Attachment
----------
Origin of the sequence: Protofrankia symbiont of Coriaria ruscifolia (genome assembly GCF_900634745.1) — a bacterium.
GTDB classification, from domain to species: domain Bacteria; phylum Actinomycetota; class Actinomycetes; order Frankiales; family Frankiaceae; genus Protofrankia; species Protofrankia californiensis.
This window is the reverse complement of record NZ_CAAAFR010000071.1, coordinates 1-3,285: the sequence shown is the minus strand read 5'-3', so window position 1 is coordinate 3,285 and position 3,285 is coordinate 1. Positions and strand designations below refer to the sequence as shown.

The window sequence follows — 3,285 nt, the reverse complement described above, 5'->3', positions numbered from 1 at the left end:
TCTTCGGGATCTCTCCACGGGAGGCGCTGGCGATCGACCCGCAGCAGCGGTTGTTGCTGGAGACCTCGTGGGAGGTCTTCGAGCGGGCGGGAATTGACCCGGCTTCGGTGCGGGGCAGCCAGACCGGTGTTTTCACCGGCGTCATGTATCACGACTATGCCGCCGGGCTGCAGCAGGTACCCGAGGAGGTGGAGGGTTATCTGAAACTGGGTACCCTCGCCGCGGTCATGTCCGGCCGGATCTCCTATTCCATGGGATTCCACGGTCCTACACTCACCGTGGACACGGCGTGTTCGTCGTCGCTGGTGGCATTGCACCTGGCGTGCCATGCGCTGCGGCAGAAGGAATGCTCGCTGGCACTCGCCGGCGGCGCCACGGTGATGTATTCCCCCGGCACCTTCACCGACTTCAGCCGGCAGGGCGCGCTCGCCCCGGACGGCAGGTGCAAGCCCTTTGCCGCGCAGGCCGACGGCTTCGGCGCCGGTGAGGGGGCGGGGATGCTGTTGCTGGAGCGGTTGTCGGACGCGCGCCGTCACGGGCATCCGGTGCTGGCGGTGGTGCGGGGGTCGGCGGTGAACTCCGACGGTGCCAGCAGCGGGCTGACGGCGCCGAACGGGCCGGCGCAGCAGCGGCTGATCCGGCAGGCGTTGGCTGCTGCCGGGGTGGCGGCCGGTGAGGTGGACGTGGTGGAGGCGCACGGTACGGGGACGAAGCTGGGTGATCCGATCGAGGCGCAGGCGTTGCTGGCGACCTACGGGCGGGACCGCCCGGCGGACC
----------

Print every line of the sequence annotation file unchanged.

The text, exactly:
Origin of the sequence: Protofrankia symbiont of Coriaria ruscifolia (genome assembly GCF_900634745.1) — a bacterium.
GTDB classification, from domain to species: domain Bacteria; phylum Actinomycetota; class Actinomycetes; order Frankiales; family Frankiaceae; genus Protofrankia; species Protofrankia californiensis.
This window is the reverse complement of record NZ_CAAAFR010000071.1, coordinates 1-3,285: the sequence shown is the minus strand read 5'-3', so window position 1 is coordinate 3,285 and position 3,285 is coordinate 1. Positions and strand designations below refer to the sequence as shown.

The window sequence follows — 3,285 nt, the reverse complement described above, 5'->3', positions numbered from 1 at the left end:
TCTTCGGGATCTCTCCACGGGAGGCGCTGGCGATCGACCCGCAGCAGCGGTTGTTGCTGGAGACCTCGTGGGAGGTCTTCGAGCGGGCGGGAATTGACCCGGCTTCGGTGCGGGGCAGCCAGACCGGTGTTTTCACCGGCGTCATGTATCACGACTATGCCGCCGGGCTGCAGCAGGTACCCGAGGAGGTGGAGGGTTATCTGAAACTGGGTACCCTCGCCGCGGTCATGTCCGGCCGGATCTCCTATTCCATGGGATTCCACGGTCCTACACTCACCGTGGACACGGCGTGTTCGTCGTCGCTGGTGGCATTGCACCTGGCGTGCCATGCGCTGCGGCAGAAGGAATGCTCGCTGGCACTCGCCGGCGGCGCCACGGTGATGTATTCCCCCGGCACCTTCACCGACTTCAGCCGGCAGGGCGCGCTCGCCCCGGACGGCAGGTGCAAGCCCTTTGCCGCGCAGGCCGACGGCTTCGGCGCCGGTGAGGGGGCGGGGATGCTGTTGCTGGAGCGGTTGTCGGACGCGCGCCGTCACGGGCATCCGGTGCTGGCGGTGGTGCGGGGGTCGGCGGTGAACTCCGACGGTGCCAGCAGCGGGCTGACGGCGCCGAACGGGCCGGCGCAGCAGCGGCTGATCCGGCAGGCGTTGGCTGCTGCCGGGGTGGCGGCCGGTGAGGTGGACGTGGTGGAGGCGCACGGTACGGGGACGAAGCTGGGTGATCCGATCGAGGCGCAGGCGTTGCTGGCGACCTACGGGCGGGACCGCCCGGCGGACC